The UK's Brexit vote has raised fresh concerns over the sale of Tata Steel's UK assets, which include the huge Port Talbot works.
It is understood that the plant's Indian owners fear that the current UK political uncertainty could derail efforts to sell the business.
Tata put its UK steel operations up for sale in March after heavy losses, putting 11,000 jobs at risk.
Concerns centre on proposed changes to the pension scheme, which has a black hole of around £700m ($940m, €846m), and is key to safeguarding the future of the business.
Buyers are reluctant to take on the huge steelworkers' pension scheme, which has 130,000 members.
Tata is due to shortlist two bidders from the seven that expressed interest in buying the operations, with backing from the government.
But last week's Brexit vote in favour of the UK leaving the EU, a major market for Tata's British steel operations, has destabilised the process and has left those close to the deal wondering whether the sale remains the highest government priority.
In May, the Business Secretary Sajid Javid launched a consultation outlining options to resolve the pensions issue.
But on Wednesday, Work and Pensions Secretary Stephen Crabb announced his intention to run for the leadership of the Conservative Party. He is being backed by Javid, who is slated to become chancellor if Crabb wins.
That's led to concerns that the leadership race could take priority over efforts to resolve the pensions issue.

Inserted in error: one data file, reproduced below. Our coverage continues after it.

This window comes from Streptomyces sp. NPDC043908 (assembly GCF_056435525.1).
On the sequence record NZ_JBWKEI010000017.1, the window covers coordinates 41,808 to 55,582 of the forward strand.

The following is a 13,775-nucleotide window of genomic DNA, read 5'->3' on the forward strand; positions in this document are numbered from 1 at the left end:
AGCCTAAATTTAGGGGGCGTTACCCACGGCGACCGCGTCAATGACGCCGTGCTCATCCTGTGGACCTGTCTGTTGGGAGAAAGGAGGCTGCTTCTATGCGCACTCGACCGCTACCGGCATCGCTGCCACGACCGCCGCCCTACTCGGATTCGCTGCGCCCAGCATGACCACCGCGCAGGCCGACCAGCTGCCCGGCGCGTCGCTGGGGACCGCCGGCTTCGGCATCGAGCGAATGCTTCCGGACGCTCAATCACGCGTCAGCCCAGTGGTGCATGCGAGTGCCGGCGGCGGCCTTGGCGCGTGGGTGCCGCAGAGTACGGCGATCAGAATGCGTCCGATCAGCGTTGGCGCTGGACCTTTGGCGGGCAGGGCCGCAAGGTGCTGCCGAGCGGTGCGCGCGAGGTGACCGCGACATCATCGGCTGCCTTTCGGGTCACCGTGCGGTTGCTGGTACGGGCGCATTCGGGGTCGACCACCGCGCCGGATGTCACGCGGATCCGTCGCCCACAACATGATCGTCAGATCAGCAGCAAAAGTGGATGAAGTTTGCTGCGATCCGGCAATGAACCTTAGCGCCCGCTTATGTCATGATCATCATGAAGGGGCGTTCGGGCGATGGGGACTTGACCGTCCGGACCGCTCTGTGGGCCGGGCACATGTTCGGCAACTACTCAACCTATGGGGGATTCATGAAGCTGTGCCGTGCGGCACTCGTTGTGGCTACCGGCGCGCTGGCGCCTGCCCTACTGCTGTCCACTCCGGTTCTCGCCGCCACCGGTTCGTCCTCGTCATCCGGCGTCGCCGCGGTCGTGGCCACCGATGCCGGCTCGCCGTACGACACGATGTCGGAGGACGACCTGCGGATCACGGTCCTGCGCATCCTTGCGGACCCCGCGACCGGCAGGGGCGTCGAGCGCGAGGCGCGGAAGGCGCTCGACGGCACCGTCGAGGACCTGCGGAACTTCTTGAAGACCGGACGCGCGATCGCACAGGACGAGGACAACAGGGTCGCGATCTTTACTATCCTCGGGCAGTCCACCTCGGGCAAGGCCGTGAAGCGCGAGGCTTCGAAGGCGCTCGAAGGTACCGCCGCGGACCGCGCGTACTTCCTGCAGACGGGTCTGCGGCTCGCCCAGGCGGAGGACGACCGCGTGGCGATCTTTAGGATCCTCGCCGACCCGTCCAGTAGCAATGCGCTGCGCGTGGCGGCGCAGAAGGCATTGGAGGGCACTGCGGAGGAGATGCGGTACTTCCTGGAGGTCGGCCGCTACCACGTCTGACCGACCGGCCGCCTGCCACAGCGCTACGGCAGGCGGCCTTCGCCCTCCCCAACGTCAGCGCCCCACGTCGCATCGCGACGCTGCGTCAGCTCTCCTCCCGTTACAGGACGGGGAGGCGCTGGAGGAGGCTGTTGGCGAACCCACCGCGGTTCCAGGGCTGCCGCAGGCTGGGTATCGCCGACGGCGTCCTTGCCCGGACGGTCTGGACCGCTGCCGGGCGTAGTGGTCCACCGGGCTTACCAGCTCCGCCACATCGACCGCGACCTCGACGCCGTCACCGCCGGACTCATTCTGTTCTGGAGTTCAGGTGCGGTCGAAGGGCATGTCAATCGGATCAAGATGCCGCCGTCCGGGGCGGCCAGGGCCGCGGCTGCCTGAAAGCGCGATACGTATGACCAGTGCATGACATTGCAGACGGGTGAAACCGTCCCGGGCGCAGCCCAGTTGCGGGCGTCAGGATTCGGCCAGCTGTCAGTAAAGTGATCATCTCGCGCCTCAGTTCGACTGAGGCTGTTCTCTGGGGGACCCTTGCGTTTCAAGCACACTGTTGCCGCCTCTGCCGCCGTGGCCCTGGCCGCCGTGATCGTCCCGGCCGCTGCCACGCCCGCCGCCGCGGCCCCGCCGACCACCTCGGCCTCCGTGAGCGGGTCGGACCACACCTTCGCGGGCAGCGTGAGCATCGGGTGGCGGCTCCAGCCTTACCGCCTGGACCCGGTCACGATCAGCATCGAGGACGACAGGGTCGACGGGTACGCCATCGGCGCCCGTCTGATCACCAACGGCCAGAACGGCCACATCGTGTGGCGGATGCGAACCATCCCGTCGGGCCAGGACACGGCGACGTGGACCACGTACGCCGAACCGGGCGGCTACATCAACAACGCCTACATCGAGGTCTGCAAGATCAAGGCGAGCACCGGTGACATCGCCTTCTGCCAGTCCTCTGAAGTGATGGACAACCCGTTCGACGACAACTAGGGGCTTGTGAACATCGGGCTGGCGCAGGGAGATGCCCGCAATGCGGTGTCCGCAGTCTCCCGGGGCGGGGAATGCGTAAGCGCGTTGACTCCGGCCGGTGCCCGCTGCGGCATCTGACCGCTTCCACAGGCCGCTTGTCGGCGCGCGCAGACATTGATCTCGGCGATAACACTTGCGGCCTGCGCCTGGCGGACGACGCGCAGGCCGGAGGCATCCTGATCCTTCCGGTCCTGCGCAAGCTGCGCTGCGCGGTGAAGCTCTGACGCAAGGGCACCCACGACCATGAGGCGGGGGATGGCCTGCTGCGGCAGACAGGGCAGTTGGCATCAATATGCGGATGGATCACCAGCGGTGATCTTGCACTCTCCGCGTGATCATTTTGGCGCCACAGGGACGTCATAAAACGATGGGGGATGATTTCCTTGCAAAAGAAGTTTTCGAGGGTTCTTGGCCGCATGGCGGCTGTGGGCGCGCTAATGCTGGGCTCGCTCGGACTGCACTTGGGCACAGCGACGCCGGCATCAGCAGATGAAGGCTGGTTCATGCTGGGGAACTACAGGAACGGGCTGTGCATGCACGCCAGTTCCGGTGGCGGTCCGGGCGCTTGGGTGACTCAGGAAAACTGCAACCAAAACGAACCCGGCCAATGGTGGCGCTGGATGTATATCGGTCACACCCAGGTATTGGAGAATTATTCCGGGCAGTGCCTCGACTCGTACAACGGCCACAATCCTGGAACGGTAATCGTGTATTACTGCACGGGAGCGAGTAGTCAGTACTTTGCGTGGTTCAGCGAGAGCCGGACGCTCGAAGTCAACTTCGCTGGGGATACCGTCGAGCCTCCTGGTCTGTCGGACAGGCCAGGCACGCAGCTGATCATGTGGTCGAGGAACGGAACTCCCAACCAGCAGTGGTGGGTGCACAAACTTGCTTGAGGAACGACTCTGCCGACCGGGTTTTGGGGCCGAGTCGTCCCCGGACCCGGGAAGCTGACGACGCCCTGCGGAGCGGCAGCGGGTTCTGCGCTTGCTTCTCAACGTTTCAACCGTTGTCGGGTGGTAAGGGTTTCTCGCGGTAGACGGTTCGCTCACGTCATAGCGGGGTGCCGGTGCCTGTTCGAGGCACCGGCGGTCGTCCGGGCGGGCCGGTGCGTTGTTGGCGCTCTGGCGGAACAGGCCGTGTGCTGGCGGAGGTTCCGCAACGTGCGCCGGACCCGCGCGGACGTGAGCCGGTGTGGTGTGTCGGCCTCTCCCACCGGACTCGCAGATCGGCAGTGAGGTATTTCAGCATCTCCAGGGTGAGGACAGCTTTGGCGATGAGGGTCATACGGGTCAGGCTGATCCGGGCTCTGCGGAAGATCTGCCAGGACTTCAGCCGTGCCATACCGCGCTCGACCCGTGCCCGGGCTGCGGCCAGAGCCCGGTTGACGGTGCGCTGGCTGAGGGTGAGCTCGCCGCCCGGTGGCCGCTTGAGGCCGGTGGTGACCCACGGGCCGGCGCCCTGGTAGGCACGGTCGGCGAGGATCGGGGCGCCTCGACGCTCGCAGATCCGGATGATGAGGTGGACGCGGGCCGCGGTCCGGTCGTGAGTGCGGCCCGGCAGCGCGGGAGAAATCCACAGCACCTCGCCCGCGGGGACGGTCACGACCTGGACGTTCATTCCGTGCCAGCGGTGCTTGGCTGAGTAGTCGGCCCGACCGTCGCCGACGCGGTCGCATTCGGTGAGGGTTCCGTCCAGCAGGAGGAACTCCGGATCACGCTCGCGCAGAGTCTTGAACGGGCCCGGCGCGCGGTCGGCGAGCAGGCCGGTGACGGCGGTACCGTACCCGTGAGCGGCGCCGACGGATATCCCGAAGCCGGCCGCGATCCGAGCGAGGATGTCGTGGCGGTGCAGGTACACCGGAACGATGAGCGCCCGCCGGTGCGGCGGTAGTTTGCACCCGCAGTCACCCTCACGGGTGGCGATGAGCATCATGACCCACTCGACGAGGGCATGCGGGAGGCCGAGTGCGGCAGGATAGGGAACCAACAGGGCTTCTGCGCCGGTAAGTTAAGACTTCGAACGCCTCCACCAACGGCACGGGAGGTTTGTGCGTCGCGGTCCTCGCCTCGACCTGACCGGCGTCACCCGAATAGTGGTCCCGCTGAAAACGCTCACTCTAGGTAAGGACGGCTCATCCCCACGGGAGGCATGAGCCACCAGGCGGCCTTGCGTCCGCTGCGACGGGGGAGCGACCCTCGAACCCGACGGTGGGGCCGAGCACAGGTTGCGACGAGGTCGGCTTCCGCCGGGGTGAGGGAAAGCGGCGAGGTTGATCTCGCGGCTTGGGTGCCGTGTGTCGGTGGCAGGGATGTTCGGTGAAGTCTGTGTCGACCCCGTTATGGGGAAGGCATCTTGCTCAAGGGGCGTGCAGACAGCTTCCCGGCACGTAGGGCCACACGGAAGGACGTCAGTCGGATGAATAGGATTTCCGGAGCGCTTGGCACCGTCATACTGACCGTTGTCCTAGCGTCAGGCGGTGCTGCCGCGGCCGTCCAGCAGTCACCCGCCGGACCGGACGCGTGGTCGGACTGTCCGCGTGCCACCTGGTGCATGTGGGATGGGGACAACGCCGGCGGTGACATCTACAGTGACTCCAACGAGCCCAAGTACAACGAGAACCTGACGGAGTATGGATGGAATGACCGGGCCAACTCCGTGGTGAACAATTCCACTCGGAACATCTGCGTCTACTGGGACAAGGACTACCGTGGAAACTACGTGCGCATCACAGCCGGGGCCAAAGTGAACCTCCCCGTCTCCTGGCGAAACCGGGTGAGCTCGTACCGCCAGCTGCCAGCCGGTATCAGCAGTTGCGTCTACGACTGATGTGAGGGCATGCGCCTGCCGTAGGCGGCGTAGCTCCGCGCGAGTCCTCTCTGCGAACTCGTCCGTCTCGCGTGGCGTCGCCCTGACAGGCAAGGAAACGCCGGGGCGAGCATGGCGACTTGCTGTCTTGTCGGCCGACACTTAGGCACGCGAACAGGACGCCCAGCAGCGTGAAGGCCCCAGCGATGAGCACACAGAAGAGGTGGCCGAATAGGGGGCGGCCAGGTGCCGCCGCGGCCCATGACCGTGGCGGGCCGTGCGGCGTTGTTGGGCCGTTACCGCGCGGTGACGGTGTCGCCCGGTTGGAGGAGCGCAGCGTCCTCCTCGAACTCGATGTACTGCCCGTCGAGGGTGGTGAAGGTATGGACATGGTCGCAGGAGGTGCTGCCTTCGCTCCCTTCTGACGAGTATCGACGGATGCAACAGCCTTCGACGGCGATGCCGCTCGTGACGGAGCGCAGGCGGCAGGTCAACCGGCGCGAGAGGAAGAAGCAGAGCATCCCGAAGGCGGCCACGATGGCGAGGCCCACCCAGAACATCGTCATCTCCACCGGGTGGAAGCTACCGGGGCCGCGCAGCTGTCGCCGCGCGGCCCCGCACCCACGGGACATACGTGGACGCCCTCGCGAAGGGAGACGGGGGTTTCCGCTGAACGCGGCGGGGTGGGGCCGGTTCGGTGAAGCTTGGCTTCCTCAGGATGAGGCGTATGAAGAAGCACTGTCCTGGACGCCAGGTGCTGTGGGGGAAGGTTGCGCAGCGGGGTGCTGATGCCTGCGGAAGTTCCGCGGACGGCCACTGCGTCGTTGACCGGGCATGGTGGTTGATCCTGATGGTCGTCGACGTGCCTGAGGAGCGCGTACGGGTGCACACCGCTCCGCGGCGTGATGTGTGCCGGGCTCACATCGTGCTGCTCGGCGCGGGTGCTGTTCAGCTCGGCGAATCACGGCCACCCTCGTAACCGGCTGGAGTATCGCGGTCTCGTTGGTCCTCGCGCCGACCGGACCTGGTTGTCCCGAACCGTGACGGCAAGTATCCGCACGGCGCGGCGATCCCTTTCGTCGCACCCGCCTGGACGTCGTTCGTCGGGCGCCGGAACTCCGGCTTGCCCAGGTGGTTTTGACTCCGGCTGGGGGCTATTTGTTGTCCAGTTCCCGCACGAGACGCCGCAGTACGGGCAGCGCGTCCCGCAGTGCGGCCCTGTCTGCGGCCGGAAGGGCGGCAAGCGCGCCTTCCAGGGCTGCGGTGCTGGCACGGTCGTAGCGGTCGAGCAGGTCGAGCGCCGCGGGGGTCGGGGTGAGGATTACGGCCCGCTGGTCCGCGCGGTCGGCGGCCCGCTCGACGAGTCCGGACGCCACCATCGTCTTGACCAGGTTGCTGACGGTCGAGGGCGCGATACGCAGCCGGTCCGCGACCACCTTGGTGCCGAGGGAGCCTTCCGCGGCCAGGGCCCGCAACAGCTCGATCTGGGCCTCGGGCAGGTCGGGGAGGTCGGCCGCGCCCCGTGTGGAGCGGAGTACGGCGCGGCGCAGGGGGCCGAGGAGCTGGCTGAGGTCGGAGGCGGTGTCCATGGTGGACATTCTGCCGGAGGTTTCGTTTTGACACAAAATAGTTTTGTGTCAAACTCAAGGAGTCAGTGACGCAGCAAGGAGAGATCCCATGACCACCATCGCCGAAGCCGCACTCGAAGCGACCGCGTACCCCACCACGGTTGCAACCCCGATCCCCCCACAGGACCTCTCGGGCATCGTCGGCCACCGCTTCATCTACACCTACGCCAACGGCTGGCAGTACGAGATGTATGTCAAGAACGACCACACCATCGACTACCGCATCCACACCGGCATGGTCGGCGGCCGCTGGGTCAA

Stephen Kinnock, the local MP for the area covering Port Talbot, had warned that "chaos and uncertainty" unleashed by Brexit would weigh heavily on the British steel industry.
He added: "Could Brexit open up the floodgates to Chinese dumping even further, as we will be out on our own, lacking the leverage and shelter that being part of a trading bloc of 500 million people brings?"
Ben Orhan, senior economist at IHS Global Insight, said: "The future of the steelworks is critical to those around Port Talbot and the wider UK steel industry. But the Out result means it is at the bottom of the priorities of those, who were working hard to save it."
In the wake of the 23 June Brexit vote Tata Steel said: "Decisions by the UK electorate will always be respected by Tata Steel. Whatever the political framework, we are committed to developing the best prospects possible for our UK operations."
Tata bought its UK steel operations, then called Corus, for just over £6bn in 2007.